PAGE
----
DENVER — The Catholic Church is under scrutiny in Colorado after a torrid of reports have been released detailing child sexual abuse over the past 60 years in the state.
The latest report from a Minnesota-based law firm has shined a light on 102 clerics who have been publicly accused of child sex abuse in Colorado. It also reveals what they say was the church's failure of accountability when dealing with the abuse allegations.
Jeff Anderson & Associates released Wednesday The Anderson Report on Child Sexual Abuse in the Archdiocese and Dioceses in Colorado. They advocated for Colorado to change the statute of limitation laws for sex-abuse victims.
"The reason we're standing together today is that there's just so much truth that needs to be revealed and so many secrets that are still held," said Jeff Anderson during a Wednesday morning press conference at the Denver Press Club building.
Coming on the heels of the Special Master's Report released Oct. 23 by former U.S. Attorney Robert Troyer, the 61-page Anderson Report expands on that investigation, revealing identities, histories, photographs and information on the 102 clerics accused of child sexual abuse in the Archdiocese of Denver, the Diocese of Pueblo and the Diocese of Colorado Springs.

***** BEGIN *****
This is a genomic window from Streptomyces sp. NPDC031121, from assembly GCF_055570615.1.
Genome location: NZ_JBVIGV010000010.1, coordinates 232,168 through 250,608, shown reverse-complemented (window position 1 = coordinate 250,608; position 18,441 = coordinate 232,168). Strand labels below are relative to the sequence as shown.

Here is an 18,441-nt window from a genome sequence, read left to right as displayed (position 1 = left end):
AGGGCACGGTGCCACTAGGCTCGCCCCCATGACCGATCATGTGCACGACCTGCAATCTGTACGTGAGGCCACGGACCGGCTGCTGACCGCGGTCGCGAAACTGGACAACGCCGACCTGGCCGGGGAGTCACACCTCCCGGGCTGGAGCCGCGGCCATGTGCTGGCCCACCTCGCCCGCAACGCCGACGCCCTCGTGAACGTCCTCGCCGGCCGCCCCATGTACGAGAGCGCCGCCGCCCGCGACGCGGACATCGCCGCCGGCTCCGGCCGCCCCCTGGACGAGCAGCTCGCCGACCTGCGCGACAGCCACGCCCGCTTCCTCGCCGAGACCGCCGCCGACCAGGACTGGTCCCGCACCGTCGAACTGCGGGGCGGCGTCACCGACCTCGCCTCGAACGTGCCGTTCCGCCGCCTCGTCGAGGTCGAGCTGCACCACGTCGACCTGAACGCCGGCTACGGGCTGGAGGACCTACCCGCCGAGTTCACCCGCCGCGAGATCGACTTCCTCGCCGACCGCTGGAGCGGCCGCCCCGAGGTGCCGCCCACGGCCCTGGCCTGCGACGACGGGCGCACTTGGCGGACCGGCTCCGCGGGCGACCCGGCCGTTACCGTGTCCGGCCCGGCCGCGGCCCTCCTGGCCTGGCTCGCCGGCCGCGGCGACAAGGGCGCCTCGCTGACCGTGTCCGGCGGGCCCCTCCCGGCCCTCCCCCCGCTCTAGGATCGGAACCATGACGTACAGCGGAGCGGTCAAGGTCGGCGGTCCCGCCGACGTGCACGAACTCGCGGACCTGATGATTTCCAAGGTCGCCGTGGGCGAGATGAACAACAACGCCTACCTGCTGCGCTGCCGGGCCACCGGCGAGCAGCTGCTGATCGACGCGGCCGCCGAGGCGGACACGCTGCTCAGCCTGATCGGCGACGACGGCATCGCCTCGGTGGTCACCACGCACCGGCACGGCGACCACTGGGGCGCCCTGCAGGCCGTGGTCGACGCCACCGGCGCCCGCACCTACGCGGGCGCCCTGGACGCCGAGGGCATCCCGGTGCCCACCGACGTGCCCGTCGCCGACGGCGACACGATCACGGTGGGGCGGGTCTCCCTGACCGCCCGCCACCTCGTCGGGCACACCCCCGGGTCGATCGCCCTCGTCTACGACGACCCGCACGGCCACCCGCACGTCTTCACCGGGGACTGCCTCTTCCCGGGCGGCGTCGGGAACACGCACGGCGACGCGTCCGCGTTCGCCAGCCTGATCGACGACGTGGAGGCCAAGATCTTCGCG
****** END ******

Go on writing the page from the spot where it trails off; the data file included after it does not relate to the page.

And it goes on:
The report says that the three Colorado dioceses of the church have been reluctant to reveal the full history of the abuse. Citing October's report, the law firm goes as far as accusing the church of failing to take action.
"Out of almost 100 opportunities to do so since 1950, the Colorado Dioceses voluntarily reported clergy child sex abuse to law enforcement fewer than 10 times." The Special Master's Report states.
The report says the church has a long history of silence and used euphemisms to hide the true nature of the abuse.
During Wednesday's press conference, survivors spoke out about the abuse and how it has affected them throughout their lives.
"Myself and my two brothers went to camp back in the 1950s, and there the chaplain was Leonard Abercrombie. He molested me and my two brothers. They deceived me; they deceived my brothers," said survivor John Murphy. "My late brother, Eddy, was plagued by this his whole life. My brother Marty and I feel strongly about what happened to us, and the fact that the bishops didn't protect us. If they had done their job, there would be fewer faces back here."
The report says that much of the abuse occurred in the 1960s and 1970s, which prevents prosecutors and attorneys from pursuing criminal or civil cases because of Colorado's current statute of limitation laws.
"The Catholic bishops would hold up the statute of limitations as a shield," said Anderson. "We stand here today knowing it's time -- it's time for change. The only way for the kids to be safe is to remove the statute of limitations. It's time for public policy to not protect the predators but to protect the kids."
Denver7 digital producer Ryan Osborne contributed to this report.